The seed holds the genetic potential of a blossoming plant within its shell. The possibility of “what if” remains untapped if the shell is not cracked and nurtured. Each Master of the Pork Industry is unique with special genetic codes. Yet, their full “potential” did not blossom until the raw material inside was unlocked, cultivated and fostered.
Memorable leaders leave lasting impressions in your mind, heart or soul. These individuals do not have to be the most eloquent writers, powerful speakers or the best pork producer but have a passion and work ethic that is bigger than life.
Over the next several weeks, we will introduce you to the 2017 Master class, a special handpicked group of pork industry leaders who have left deep roots in the swine business. Each Master will humbly deny his or her spot on the
Masters of Pork Industry list. However, as you turn the pages to read the stories of this year’s Masters, you will understand why each inspirational leader was selected.
Perseverance and not following the standard pig farming manual has worked well for Minnesota pork producer Brad Freking. His guts to move forward during times of uncertainty in pig farming probably left his fellow pork producers wondering just exactly what he was doing. Still, his leadership example has helped New Fashion Pork grow, diversify and endure in the swine industry.
An agriculture background is not a prerequisite for being a Pork Master or an effective leader for the industry. People drive Archer. Serving on the National Pork Board is something that actually scared her. Yet, she fearless charged on, using her fellow pork producers who served before her stand as her inspiration to lead.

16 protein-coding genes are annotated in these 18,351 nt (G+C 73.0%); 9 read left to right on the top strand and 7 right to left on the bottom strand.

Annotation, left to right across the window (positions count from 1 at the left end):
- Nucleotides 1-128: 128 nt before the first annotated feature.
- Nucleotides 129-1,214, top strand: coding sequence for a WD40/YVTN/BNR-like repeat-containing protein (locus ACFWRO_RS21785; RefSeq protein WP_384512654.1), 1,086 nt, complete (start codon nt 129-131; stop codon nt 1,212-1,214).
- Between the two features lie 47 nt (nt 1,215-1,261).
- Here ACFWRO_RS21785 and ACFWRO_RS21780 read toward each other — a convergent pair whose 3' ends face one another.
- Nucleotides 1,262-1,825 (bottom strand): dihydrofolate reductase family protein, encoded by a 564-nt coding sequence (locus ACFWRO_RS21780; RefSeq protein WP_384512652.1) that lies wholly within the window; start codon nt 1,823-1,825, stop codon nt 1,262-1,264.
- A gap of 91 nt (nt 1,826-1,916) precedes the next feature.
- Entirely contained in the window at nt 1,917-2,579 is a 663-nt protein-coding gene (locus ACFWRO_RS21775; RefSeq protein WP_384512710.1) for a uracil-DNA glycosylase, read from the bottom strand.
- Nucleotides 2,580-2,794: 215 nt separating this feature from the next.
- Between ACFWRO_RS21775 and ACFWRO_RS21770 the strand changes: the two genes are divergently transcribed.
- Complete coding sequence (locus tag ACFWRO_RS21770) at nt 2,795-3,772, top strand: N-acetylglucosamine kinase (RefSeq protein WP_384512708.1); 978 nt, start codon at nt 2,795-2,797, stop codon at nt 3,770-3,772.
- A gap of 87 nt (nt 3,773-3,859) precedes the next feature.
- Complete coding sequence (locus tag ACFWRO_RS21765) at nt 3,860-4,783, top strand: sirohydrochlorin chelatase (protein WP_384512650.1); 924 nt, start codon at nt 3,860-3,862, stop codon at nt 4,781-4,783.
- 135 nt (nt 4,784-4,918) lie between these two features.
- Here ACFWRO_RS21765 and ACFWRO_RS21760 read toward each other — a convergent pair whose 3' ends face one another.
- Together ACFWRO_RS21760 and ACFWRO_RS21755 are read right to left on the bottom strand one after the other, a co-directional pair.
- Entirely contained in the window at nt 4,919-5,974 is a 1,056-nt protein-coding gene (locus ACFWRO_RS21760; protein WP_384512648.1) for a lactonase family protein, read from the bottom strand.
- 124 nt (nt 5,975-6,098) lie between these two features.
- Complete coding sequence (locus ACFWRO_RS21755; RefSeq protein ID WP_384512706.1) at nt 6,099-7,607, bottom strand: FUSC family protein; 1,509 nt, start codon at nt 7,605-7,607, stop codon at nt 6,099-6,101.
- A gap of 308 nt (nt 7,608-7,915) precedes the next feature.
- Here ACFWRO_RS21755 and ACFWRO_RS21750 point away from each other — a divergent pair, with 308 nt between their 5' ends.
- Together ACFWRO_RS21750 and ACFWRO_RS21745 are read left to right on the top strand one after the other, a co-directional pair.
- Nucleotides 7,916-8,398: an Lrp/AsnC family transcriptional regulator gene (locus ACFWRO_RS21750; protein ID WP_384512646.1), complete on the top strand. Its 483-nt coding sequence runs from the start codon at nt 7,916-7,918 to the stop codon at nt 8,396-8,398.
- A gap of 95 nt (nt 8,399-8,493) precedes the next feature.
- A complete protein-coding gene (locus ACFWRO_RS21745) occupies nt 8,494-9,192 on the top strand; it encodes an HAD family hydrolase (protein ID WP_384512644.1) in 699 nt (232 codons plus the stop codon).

A swine-exclusive veterinarian practice probably does not sound like a million-dollar idea, however, a passion for pigs and their caretakers led Max Rodibaugh, DVM, to that exact business model. For 40 years, he has successfully practiced swine medicine with the guiding principle to deliver the best care for the pigs and help the client to be profitable.
An Iowa farm boy fluent in Japanese with Olympian discipline deep-seated in mental strategy is an unspoken formula for success to lead a vertically integrated trade association. U.S. Meat Export Federation Chief Executive Officer, Philip Seng, says the diversity of the staff is its strength and secret to expanding U.S. meat trade.
A desire for continued learning and empathy for hog producers has played a role in driving Kent Schwartz’s commitment to each of the up to 3,000 cases that cross his desk at the Iowa State University Veterinary Diagnostics Laboratory. To Schwartz, these cases aren’t just numbers, there are real producers with real herds and real concerns.